Ancient peoples’ attitudes towards, and relationships with, the natural environment and the landscape were often completely at odds from ours. Two fundamental concepts must be borne in mind, in particular. The first is that ancient man was a religious man, and the second is that religion was bound up with the natural cycles, and these natural cycles were bound up with power. We shall gradually gain more insight into these fundamental concepts as this book progresses, but it is essential to take account of them when engaged in fieldwork because they were reflected in the landscapes. Typically the monuments which are the object of study of archaeoastronomy are immersed in landscapes which were of special, sacred significance for the people who built them. Therefore, the first step in any kind of archaeoastronomy fieldwork is to look around carefully, trying to understand how the ancient configuration of the surroundings might have been. This might be relatively easy if the environment has remained unspoilt or, on the contrary, depressingly difficult if humans have modified the landscape beyond recognition. Furthermore, we must try to imagine the landscape and the sky as a whole, since it is in this way that ancient people perceived the Cosmos around them. This may also be problematic, due to environmental pollution, light pollution, and—last but not least—precession. Fortunately, as we shall see in the next chapter, computers may be of enormous assistance in tackling these tasks through the use of virtual globes and planetarium software.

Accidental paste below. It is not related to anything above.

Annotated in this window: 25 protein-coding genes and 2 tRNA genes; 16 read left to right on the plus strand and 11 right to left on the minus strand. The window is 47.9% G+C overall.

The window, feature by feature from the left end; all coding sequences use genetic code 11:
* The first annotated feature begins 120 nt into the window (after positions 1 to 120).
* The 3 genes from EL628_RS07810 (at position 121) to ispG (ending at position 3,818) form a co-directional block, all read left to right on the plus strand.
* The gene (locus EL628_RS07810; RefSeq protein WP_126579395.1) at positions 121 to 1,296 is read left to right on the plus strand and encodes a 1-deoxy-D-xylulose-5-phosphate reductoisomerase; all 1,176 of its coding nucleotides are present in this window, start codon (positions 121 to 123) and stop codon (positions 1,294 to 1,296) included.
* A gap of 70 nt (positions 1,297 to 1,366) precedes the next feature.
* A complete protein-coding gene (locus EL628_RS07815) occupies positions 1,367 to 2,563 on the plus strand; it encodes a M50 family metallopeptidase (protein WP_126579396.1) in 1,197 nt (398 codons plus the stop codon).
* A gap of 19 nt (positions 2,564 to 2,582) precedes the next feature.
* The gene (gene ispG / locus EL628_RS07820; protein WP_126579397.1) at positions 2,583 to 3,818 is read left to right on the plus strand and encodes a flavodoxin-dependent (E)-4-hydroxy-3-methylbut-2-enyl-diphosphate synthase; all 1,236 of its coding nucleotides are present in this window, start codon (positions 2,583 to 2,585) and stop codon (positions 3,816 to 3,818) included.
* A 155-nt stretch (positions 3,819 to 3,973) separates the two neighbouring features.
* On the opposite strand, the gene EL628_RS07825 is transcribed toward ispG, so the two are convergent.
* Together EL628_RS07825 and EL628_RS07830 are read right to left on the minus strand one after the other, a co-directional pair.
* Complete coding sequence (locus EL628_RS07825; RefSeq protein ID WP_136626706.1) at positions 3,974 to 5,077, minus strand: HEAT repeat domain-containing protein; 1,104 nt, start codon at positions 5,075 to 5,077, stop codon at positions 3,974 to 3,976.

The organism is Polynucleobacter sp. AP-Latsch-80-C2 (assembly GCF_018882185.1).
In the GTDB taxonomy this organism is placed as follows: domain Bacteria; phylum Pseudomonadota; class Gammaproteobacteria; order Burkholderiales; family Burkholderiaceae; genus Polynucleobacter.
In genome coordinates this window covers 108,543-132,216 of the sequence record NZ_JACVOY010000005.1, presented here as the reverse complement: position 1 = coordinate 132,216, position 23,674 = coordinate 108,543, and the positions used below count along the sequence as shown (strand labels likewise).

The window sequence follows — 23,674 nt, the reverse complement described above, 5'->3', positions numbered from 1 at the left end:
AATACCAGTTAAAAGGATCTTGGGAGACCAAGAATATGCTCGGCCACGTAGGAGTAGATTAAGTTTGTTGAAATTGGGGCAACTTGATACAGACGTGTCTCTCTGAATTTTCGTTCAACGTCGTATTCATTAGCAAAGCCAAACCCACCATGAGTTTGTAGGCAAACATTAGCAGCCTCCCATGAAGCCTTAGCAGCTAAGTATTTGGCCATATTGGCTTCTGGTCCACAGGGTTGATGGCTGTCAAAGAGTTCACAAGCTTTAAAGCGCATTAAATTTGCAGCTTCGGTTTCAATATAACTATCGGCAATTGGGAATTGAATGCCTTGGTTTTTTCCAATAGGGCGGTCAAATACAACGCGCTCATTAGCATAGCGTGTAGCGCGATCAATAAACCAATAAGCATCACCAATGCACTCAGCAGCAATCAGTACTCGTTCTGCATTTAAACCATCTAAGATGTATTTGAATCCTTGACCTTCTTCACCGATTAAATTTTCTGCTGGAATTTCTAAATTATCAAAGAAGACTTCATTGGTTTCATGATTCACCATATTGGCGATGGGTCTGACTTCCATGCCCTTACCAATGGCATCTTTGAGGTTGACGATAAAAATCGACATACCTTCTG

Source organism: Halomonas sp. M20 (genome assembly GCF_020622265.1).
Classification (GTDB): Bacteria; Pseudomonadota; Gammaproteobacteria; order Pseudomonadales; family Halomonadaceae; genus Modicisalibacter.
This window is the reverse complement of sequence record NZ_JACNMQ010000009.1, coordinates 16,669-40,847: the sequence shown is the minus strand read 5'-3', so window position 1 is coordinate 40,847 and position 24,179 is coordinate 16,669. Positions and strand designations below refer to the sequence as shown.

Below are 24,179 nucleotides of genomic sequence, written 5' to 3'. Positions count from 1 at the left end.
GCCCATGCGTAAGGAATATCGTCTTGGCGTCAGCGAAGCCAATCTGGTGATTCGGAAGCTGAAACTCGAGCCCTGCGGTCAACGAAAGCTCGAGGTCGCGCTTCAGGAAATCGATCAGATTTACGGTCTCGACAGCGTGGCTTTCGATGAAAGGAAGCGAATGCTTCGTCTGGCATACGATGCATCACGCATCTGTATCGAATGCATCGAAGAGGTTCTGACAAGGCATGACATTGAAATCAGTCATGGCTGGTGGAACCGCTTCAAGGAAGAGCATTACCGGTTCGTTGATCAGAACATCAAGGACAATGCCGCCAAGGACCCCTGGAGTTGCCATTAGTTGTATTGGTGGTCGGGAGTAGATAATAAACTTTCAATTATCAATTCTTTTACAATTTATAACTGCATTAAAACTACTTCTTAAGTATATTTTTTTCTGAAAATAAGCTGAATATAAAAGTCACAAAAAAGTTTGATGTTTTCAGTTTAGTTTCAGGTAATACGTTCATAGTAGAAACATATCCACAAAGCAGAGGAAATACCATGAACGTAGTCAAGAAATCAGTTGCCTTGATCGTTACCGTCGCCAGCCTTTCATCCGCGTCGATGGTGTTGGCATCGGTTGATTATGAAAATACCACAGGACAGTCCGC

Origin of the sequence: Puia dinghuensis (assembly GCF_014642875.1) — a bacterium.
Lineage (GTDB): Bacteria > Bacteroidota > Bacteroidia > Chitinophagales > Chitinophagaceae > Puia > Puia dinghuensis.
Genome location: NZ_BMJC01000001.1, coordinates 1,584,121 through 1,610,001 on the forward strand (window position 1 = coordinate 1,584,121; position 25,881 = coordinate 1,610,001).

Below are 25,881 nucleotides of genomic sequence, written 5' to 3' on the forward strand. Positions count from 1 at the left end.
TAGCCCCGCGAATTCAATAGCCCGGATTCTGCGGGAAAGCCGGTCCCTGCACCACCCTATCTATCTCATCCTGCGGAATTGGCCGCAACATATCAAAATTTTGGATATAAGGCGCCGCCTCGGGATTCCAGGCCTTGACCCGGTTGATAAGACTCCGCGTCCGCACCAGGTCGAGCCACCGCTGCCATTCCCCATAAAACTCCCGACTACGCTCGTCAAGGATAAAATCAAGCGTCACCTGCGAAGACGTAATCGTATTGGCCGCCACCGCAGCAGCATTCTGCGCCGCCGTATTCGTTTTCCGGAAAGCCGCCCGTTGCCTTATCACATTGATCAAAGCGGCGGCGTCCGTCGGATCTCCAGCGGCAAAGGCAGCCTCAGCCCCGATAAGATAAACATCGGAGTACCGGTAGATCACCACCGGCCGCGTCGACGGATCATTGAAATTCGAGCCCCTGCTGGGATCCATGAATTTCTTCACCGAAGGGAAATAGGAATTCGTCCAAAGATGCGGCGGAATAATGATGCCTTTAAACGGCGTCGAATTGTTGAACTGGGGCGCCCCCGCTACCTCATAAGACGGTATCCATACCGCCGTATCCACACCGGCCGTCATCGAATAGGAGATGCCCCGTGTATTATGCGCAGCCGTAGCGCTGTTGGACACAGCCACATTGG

KeywordsGlobal Position System Magnetic Anomaly Magnetic Compass Differential Global Position System Light Pollution
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